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Exploring Fibre Preparation Techniques – Diana Twiss. Half day, Fri.Mar.13/15. 8:30-12:30. $65#106
Have you ever wondered about the difference between a carded roving and a combed top? A batt and a rolag? If you are keen to know, then this workshop is for you. In this 4 hour workshop, you will learn a variety of fibre preparation techniques that will help you understand one of the elemental factors in making the yarn you want to make – fibre preparation. You will learn how to flick card, hand card, comb and drum card a variety of fibres. In addition to learning how to use these tools and creating samples with them, you will also play around with fibre and colour blending.
Materials fee: $15 payable to the instructor
Skill Level: intermediate and beyond. Must be able to spin a continuous thread and be comfortable with plying.
Equipment required: spinning wheel in excellent operating order, lazy kate, three bobbins, any and all fibre preparation tools you may have – flick carder, hand carders, wool combs, drum carder.
Here is some fibre – cria (baby alpaca) to be exact – that has been sitting in a bag in my laundry room for the last two, maybe even three years. That’s just crazy. Over the weekend I decided that I had to do something about it – spin it up or give it away.
I’ve been on this de-junking spree lately getting rid of old magazines, clothing, household goods. It’s been making a difference and the house is looking tidy and much more spacious. I’ve also been semi-ruthlessly going through my fibre stash getting rid of things that I really don’t want, making better storage decisions about things I do want to keep. This cria (six bags like the one seen below) has been in my laundry room for a long while.
It was time to make a decision about this fibre so I took a bag of it onto the back porch and opened it. The staple are long, about 10 inches. The fibre was also full of VM – vegetable matter. It called for the combs. What’s seen below are the two test nests I combed. Each nest took four passes of the combs. The total weight of both nests is 11grams, and the total weight of the waste was 5 grams. That’s a lot of work to lose 50%. One strike AGAINST it.
Then I spun up these nests into a 2-ply yarn measuring 20 yds or 18 metres. You see it below. The first picture of the test skein is before it was washed. You can’t see any sheen and it looks decidedly creamy.
This next photo is the skein washed up. The wash water looked like chocolate milk after the first wash. And here you see the sheen coming through. It’s really lovely stuff. A mark FOR.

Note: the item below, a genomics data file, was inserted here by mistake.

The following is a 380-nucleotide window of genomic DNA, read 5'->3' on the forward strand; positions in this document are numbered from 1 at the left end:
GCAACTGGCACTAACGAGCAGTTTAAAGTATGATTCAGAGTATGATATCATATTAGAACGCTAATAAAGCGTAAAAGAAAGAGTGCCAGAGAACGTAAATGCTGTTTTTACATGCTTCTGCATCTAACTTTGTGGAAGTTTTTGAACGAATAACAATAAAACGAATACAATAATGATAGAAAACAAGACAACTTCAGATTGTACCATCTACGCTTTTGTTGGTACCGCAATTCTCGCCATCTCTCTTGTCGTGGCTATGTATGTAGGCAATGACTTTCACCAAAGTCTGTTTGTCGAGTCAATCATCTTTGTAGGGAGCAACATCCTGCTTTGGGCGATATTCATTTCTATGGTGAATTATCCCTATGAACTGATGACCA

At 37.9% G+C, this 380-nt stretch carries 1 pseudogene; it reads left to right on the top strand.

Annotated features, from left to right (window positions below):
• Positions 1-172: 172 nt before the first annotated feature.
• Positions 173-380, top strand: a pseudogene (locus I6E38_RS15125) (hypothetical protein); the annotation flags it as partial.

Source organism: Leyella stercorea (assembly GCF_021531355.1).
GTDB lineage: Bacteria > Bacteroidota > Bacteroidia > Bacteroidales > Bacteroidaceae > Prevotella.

Despite the fact that it really is lovely fibre and spins up to be beautiful yarn, I made a difficult decision. At our annual guild “swap and shop” I gave it all away – for free. I don’t have a lot of time, and what time I have I don’t want to spend it on the amount of fibre preparation that this requires. I know the fibre folks who walked home with this fibre and it’s in good hands.
Now whenever I walk into the laundry room, I just see an empty space on the floor, and not a bag of fibre that gives me stabs of guilt.
It always amazes me what you can do, or how much you can get done when you have the right tools. I have owned my wool combs for at least seven years now and I have finally purchased a wool comb clamp.
What on earth is a wool comb clamp? It is a simple tool that holds your wool comb in place so you can pull the fibre off the comb using two hands, and not one. It’s a luxury item if you comb fibre once a year. It’s a necessity if combed fibre is an essential aspect of your workshop materials — and you are doing it weekly.
This is a specially made clamp for my wonderful, hard wearing Forsyth mini wool combs.
In addition to the clamp, I have also added the diz to my repertoire of necessary tools.
In the past I have dissed the diz, thinking it a finicky and unnecessary tool for pulling wool off the end of a comb. But with my hands freed by the wool comb clamp, I suddenly saw the benefit of having a tool that helped to determine the amount of fibre that came off with each tug. And really, why not?
A diz is neither a high-tech or expensive tool. In fact, in my case it’s a large button.
I use that dental floss looped stuff to help feed the sliver of wool through one of the four holes. And man oh man, it makes life so much easier.
What was I thinking? Some kind of Puritan I-don’t-need-fancy-tools, I-can-do-it-the-primitive-way approach.
Well bollocks to that. It’s nearly magic. I was able to comb up three times the amount I usually do in a sitting, and I wasn’t tired and sore. When you have the right tools you can get the job done efficiently and effectively. In so doing you can also minimize wear and tear on your body. What’s not to like about that?